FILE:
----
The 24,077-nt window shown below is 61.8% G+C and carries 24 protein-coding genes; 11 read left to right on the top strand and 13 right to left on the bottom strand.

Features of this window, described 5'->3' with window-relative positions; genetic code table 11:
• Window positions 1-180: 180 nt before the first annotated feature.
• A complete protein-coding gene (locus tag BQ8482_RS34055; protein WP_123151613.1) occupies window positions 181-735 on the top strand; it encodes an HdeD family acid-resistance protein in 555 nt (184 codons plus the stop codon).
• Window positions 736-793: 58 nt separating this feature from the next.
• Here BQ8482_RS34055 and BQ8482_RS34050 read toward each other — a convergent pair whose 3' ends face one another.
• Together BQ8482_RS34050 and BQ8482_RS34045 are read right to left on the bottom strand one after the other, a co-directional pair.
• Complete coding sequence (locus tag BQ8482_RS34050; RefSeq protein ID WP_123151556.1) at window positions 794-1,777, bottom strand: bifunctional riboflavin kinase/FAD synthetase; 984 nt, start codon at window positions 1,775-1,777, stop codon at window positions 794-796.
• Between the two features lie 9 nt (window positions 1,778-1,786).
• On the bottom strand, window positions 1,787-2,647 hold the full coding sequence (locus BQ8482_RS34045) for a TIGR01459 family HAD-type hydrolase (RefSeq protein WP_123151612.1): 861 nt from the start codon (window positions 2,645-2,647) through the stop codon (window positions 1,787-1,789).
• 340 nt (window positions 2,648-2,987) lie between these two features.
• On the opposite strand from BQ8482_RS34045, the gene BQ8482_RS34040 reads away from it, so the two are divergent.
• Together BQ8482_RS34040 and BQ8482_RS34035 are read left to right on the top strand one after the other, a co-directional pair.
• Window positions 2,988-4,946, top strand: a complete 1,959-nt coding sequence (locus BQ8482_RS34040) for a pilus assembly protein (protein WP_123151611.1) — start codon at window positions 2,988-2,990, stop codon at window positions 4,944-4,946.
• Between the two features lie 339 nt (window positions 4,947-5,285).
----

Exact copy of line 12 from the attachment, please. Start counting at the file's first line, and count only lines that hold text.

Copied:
• On the opposite strand from BQ8482_RS34045, the gene BQ8482_RS34040 reads away from it, so the two are divergent.